It turns out that the race I’m going to see this weekend (and the gran fondo I’ll be riding) has been on my radar for some time. I wrote about it 5 years ago, when Strade Bianche was a relatively unknown UCI 1.1 race. It has received a couple of upgrades since 2012 (the year Cancellara won his 2nd of 3 races) and is now a World Tour event, sitting squarely in the zone of Classic-with-a-capital-C, alongside the Tour of Flanders and Paris-Roubaix, and other big boys further north.
The race is fashioned on those Northern Classics, and incorporates both steep hills (like, well, anything in Belgium) and sections of ‘unfinished road’ (e.g. Paris-Roubaix); in this case the white, gravel roads of the Province of Siena.
Since 2015 a women’s race has been added to the calendar, which takes place on the same day (earlier start – shorter course). We’re looking forward to watching both sexes pound up that last hellish climb into Siena.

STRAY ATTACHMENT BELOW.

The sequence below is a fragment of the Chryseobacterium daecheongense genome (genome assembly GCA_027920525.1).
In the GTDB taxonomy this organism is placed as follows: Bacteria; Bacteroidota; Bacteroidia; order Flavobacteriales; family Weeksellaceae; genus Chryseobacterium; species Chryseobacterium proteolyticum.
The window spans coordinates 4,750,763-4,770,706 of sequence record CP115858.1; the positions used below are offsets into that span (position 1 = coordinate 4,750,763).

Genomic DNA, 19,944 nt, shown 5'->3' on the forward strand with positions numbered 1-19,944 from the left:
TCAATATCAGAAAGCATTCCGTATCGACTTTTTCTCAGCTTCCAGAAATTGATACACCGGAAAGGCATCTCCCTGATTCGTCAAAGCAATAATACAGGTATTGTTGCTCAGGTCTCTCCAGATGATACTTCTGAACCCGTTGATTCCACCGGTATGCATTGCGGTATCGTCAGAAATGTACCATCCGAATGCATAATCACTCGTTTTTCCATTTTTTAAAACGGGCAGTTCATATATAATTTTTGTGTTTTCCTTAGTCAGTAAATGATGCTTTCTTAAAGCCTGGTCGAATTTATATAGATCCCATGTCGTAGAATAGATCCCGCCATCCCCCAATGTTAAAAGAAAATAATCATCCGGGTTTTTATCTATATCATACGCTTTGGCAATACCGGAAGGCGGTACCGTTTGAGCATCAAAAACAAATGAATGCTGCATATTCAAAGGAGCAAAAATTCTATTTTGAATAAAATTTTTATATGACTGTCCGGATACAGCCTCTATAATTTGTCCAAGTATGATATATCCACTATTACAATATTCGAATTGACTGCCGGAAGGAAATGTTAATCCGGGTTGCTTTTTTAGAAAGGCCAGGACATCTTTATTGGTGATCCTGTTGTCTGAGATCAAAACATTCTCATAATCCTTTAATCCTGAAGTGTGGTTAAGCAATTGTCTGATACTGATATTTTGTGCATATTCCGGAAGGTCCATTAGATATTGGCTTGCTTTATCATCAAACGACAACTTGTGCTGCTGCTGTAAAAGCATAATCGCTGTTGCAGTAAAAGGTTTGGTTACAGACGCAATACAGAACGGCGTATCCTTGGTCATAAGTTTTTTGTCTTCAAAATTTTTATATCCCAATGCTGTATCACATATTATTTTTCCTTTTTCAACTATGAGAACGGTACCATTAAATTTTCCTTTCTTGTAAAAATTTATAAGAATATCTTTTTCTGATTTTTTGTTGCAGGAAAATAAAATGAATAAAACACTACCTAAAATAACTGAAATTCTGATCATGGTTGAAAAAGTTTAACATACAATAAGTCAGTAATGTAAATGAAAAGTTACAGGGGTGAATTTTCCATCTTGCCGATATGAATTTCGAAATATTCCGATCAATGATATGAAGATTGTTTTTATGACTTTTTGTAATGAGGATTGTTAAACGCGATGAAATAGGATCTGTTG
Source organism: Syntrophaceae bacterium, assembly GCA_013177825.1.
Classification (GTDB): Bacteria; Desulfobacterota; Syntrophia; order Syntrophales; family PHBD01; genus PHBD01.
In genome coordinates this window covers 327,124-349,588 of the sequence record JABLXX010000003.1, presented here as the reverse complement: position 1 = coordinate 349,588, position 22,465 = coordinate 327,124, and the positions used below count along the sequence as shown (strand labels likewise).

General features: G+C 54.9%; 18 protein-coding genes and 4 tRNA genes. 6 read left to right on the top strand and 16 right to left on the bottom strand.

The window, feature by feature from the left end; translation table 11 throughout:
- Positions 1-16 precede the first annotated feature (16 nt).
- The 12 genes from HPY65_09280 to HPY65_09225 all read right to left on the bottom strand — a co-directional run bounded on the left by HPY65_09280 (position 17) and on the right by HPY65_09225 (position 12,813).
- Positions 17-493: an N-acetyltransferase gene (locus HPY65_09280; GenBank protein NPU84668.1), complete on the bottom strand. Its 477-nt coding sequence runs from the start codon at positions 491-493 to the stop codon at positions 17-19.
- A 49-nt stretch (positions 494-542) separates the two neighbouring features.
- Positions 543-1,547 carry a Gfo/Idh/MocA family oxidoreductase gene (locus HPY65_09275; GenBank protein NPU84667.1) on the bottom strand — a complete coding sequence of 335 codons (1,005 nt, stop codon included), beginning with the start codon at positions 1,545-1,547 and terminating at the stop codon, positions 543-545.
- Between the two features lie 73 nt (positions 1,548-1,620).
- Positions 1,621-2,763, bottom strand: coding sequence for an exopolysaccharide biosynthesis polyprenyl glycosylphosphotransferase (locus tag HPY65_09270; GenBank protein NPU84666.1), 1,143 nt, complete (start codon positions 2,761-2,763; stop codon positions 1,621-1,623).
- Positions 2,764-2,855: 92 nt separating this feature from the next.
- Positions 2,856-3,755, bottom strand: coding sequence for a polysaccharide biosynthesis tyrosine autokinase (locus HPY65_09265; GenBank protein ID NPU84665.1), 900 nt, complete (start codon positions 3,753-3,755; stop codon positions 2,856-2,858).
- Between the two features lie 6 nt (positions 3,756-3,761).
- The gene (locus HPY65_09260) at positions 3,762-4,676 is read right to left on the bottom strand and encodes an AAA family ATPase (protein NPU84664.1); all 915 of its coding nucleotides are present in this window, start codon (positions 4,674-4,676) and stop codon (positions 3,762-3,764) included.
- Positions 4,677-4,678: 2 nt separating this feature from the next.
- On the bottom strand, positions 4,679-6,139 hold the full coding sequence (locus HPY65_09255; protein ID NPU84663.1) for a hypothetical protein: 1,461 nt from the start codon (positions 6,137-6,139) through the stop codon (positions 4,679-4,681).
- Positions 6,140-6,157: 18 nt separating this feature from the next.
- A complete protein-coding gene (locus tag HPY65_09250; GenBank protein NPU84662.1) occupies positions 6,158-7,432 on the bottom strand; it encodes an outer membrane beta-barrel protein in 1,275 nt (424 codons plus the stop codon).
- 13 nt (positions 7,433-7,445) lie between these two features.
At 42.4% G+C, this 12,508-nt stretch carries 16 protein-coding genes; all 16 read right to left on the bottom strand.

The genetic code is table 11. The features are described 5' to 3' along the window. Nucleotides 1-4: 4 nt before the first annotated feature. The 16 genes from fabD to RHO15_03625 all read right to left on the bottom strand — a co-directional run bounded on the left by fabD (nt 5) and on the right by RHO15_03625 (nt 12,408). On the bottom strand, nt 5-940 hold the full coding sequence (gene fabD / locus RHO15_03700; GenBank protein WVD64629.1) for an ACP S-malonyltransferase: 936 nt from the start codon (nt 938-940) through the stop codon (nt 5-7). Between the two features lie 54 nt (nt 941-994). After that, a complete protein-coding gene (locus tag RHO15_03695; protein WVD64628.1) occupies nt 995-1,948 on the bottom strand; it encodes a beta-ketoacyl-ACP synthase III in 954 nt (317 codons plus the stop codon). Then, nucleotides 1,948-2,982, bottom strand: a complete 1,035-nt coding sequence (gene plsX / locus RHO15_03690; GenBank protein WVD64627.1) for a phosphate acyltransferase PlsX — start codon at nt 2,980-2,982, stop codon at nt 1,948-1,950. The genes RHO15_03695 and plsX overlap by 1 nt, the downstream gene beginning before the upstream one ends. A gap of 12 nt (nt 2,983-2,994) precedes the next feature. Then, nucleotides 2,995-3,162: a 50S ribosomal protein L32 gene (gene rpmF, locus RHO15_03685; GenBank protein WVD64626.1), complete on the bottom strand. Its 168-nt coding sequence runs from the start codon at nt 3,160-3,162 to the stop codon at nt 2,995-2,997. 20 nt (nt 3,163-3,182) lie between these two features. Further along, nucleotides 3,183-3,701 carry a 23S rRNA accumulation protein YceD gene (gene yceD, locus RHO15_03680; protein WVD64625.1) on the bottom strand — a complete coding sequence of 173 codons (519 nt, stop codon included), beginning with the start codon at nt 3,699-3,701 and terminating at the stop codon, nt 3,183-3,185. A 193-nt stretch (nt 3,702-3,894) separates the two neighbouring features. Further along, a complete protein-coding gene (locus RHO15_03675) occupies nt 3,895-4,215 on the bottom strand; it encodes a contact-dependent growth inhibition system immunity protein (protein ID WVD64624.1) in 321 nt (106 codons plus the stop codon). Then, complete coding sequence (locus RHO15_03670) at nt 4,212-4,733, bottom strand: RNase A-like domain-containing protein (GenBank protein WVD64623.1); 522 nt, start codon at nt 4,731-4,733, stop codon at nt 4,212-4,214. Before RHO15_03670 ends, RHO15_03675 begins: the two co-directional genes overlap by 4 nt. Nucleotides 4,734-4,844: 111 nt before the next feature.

Strade Bianche is also probably the only pro race that sprouted from of a gran fondo, and not the other way around. This race began life as L’Eroica, an open amateur event ridden on vintage bikes. I believe long-time reader Chikashi has done this one a few times if you’d like to peruse his blog. For me, my bikes aren’t old enough and I don’t own much wool, so sticking to the modern version for now.
The men’s course is 175 km long and ‘hilly’. The women’s is 127 km and apparently the same one we’ll be doing in the gran fondo on Sunday. Both races finish in the stunning Piazza del Campo in Siena.
Now that the Cancellara era is over (although he’ll actually be there, riding the gran fondo with us), it’s hard to pick a favorite for this year’s race. I always like to choose Peter Sagan these days, but I’m not sure he can carry those tree trunks up that last stretch of cobbled climb and beat someone lighter and on form. Van Avermaet seems like a likely contender, but I just realized that I’ve chosen the winners of of the first two Belgian classics of 2017, so I doubt I’m being very inventive. In the end I don’t care. The important thing is that I’ll be there to watch it!